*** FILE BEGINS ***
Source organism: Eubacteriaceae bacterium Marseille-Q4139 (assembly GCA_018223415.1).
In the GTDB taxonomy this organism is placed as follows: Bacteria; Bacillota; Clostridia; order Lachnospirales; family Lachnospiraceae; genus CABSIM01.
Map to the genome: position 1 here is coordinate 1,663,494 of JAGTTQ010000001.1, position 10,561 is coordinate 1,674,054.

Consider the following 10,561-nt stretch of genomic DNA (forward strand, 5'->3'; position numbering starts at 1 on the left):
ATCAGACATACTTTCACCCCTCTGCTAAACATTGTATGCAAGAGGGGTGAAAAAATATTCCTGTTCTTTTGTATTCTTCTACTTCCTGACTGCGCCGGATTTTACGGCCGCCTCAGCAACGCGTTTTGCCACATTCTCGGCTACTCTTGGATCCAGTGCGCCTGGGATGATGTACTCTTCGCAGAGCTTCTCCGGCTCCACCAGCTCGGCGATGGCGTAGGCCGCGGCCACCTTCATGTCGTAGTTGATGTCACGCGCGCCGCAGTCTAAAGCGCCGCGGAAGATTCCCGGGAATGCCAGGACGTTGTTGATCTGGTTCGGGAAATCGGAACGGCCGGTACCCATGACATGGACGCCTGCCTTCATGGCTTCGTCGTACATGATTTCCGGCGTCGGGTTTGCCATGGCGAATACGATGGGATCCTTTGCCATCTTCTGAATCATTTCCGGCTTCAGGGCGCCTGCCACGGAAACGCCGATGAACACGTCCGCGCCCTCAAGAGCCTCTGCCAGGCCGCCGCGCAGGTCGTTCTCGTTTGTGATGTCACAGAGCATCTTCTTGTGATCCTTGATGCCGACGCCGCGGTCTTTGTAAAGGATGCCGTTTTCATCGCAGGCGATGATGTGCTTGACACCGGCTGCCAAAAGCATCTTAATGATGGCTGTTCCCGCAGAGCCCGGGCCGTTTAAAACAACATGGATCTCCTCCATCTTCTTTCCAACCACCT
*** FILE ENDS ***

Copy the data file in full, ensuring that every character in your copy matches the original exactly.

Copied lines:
Source organism: Eubacteriaceae bacterium Marseille-Q4139 (assembly GCA_018223415.1).
In the GTDB taxonomy this organism is placed as follows: Bacteria; Bacillota; Clostridia; order Lachnospirales; family Lachnospiraceae; genus CABSIM01.
Map to the genome: position 1 here is coordinate 1,663,494 of JAGTTQ010000001.1, position 10,561 is coordinate 1,674,054.

Consider the following 10,561-nt stretch of genomic DNA (forward strand, 5'->3'; position numbering starts at 1 on the left):
ATCAGACATACTTTCACCCCTCTGCTAAACATTGTATGCAAGAGGGGTGAAAAAATATTCCTGTTCTTTTGTATTCTTCTACTTCCTGACTGCGCCGGATTTTACGGCCGCCTCAGCAACGCGTTTTGCCACATTCTCGGCTACTCTTGGATCCAGTGCGCCTGGGATGATGTACTCTTCGCAGAGCTTCTCCGGCTCCACCAGCTCGGCGATGGCGTAGGCCGCGGCCACCTTCATGTCGTAGTTGATGTCACGCGCGCCGCAGTCTAAAGCGCCGCGGAAGATTCCCGGGAATGCCAGGACGTTGTTGATCTGGTTCGGGAAATCGGAACGGCCGGTACCCATGACATGGACGCCTGCCTTCATGGCTTCGTCGTACATGATTTCCGGCGTCGGGTTTGCCATGGCGAATACGATGGGATCCTTTGCCATCTTCTGAATCATTTCCGGCTTCAGGGCGCCTGCCACGGAAACGCCGATGAACACGTCCGCGCCCTCAAGAGCCTCTGCCAGGCCGCCGCGCAGGTCGTTCTCGTTTGTGATGTCACAGAGCATCTTCTTGTGATCCTTGATGCCGACGCCGCGGTCTTTGTAAAGGATGCCGTTTTCATCGCAGGCGATGATGTGCTTGACACCGGCTGCCAAAAGCATCTTAATGATGGCTGTTCCCGCAGAGCCCGGGCCGTTTAAAACAACATGGATCTCCTCCATCTTCTTTCCAACCACCT